Think Locally - Act Globally

B.Sudhakara Reddy

Indira Gandhi Institute of Development Research,

Goregaon (E), Mumbai 400 065, India


Degraded lands and forests cover as much as 130 to 170 million hectares (about 50% of total area) in India. Such an enormous resource is unproductive due to lack of initiatives and funds for regeneration. Recently, land restoration programmes to revegetate wastelands have been initiated by the government as well as non-governmental organisations (NGO). The major objective of these programmes is to evolve institutions that could meet their energy and fodder requirements in a sustainable manner through local participation and monitoring. These tree plantation programmes also help in environmental management through carbon sequestration. One such programme I am associated with is by an NGO called National Tree Growers Cooperative Federation (NTGCF). The NTGCF forms tree grower's cooperative societies (TGCS) with the active participation of the local people and finance them during the initial period (generally five years). Mixed species are planted in the TGCS site to obtain fuelwood, fodder, pulp and timber and the benefits are shared among the shareholders. Data were obtained from six TGCS amongst three states in India, viz., Andhra Pradesh, Orissa and Karnataka and were analysed to see how they have fared in the economic, environmental as well as social benefits


The analysis shows that economic, environmental, and social benefits of the plantations are significant. The results indicated that the IRR for a 60-year plantation cycle for various TGCS vary between 10 and 12%. The amount of carbon sequestered range from 90 to 110 tonnes per hectare with a cost of about 10$ per tonne. The results also indicated that the NTGCF has developed awareness among the rural communities about the potential benefits they can reap through this type of cooperative movements.

The analysis helps to understand the strengths and weaknesses of the cooperative movement. However, it would be very difficult to generalise them. There were some striking similarities, which can be used for drawing inferences. Villages with greater fuel requirements are more likely to start a TGCS than those with less fuel requirements. Over the years the species distribution may change towards more share of timber rather than fuelwood. The plantation activities brought prosperity to the stakeholders and equity among various strata of the society.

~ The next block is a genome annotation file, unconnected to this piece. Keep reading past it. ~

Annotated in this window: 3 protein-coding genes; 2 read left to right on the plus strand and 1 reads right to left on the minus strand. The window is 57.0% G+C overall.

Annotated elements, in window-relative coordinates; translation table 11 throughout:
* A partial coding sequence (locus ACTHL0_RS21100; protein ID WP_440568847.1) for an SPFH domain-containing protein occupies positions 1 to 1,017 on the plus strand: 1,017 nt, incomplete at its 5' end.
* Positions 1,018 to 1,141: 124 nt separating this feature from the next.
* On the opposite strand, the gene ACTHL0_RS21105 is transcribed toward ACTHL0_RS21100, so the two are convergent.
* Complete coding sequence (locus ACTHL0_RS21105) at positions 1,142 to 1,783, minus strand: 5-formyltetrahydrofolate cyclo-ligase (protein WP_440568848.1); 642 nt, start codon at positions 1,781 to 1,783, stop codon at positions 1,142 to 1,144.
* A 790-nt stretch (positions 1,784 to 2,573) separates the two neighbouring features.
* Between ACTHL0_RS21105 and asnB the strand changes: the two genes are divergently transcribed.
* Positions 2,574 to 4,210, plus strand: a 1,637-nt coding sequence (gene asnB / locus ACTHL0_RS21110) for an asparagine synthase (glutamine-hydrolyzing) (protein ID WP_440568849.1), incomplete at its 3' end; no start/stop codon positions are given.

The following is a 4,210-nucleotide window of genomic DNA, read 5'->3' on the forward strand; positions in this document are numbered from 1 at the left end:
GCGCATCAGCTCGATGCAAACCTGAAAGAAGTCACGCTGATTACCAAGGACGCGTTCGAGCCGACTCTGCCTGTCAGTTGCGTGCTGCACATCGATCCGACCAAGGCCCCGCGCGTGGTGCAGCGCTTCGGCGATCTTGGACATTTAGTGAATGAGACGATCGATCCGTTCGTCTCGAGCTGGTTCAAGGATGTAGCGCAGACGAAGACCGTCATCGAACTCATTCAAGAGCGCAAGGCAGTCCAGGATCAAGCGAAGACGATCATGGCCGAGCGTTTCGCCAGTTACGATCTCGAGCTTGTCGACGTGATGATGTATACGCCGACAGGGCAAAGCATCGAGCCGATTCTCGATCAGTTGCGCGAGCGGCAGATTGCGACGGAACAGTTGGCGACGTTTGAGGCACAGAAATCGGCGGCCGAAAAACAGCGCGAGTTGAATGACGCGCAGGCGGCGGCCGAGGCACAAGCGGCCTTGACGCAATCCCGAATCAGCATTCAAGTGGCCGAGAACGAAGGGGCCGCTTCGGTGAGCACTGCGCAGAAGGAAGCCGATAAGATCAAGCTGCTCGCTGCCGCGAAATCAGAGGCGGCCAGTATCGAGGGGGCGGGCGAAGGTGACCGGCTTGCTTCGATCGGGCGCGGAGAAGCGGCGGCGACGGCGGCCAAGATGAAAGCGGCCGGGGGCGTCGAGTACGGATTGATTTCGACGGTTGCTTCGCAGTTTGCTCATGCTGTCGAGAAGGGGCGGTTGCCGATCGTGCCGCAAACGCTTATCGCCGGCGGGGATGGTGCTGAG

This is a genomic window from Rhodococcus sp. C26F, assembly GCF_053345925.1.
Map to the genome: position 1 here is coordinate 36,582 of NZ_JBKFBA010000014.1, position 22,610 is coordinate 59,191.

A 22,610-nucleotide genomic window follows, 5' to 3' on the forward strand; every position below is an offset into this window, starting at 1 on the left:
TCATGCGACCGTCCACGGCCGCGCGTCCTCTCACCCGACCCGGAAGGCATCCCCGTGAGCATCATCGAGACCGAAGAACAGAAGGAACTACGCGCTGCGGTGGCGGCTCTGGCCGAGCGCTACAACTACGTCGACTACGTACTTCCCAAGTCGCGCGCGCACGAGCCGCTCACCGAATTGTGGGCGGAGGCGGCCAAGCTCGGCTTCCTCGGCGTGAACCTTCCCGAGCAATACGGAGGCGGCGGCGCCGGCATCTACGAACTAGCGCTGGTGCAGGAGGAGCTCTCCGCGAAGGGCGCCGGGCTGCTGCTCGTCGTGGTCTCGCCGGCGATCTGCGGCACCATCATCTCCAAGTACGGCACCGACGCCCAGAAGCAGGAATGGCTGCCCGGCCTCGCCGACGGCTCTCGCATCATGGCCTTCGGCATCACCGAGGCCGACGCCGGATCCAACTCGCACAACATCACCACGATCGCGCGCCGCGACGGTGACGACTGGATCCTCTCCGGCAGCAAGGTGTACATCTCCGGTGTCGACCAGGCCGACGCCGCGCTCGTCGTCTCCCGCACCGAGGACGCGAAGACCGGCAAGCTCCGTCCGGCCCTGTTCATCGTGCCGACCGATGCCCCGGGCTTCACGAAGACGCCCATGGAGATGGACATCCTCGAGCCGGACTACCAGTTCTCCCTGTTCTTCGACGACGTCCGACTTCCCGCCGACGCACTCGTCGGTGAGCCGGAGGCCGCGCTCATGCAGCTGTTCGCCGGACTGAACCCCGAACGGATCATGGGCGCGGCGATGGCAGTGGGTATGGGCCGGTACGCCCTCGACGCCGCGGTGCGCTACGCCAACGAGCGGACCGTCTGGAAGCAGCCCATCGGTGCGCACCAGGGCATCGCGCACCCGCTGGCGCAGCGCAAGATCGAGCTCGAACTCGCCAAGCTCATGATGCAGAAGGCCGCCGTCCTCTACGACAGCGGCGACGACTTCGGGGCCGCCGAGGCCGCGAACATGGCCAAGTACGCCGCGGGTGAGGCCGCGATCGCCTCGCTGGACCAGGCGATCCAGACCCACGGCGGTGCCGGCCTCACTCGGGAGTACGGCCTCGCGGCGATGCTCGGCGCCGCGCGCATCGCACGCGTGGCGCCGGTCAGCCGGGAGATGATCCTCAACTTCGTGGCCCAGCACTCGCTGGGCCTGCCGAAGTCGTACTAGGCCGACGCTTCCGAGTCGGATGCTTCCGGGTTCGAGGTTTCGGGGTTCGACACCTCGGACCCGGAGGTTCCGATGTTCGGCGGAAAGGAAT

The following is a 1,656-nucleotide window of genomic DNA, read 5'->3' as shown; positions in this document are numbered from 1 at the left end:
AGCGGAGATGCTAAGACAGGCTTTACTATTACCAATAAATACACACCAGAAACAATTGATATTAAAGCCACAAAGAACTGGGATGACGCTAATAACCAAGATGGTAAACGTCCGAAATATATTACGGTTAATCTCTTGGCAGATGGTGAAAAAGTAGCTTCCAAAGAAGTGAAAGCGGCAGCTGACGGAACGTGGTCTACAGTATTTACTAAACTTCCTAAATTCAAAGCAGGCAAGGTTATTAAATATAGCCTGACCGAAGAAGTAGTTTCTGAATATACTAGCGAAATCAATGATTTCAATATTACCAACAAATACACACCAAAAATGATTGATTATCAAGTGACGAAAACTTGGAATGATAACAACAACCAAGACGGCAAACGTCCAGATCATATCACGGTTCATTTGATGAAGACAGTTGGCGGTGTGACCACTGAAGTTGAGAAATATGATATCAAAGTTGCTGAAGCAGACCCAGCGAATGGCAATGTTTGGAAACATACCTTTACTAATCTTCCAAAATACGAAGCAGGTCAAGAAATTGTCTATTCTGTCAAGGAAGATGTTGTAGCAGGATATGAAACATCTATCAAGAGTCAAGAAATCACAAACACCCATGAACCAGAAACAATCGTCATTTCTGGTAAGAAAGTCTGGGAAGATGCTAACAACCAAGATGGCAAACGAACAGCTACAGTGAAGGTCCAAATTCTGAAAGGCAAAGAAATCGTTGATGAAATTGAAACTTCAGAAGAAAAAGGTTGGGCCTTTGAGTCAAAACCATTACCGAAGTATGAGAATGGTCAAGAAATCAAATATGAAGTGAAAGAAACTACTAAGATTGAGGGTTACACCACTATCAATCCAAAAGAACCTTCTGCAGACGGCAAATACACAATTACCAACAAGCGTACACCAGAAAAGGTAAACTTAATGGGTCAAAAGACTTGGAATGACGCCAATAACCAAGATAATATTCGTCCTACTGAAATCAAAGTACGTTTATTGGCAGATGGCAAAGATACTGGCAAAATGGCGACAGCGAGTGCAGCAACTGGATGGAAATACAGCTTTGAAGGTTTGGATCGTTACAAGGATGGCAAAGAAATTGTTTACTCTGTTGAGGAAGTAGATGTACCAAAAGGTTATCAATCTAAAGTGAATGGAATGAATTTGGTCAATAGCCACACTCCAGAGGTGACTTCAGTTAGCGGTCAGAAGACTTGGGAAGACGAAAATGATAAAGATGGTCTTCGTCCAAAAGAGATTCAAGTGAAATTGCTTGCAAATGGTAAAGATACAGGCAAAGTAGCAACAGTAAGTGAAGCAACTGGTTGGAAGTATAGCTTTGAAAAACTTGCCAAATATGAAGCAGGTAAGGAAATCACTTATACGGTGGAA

Building on the successful experience in these villages, the government should focus on monitoring of these progrmmes. Unless, a proper monitoring system is in place, these plantations are likely to collapse and land degradation would continue unabated despite the best efforts of the government and various agencies. The existing state forests do not have the capacity to meet the demand for forest products on a sustainable basis. This problem extends to the energy and environmental strategies, which could aim to substitute fuelwood with other energy sources and reduce global warming. Improving the productivity of forest produce will lead to higher production and increase the incentive for private people's participation. Hence, strengthening of the existing cooperative institutions and encourage the local people participation would greatly enhance position of the rural people. Since unauthorised extraction of plantation produce is an important source of income to many of the local people, they need to be made target of employment and income generation schemes if the TGCS is to be effective. The evidence from this study suggests that such sustainable tree plantation programmes can survive even in a market driven economy.

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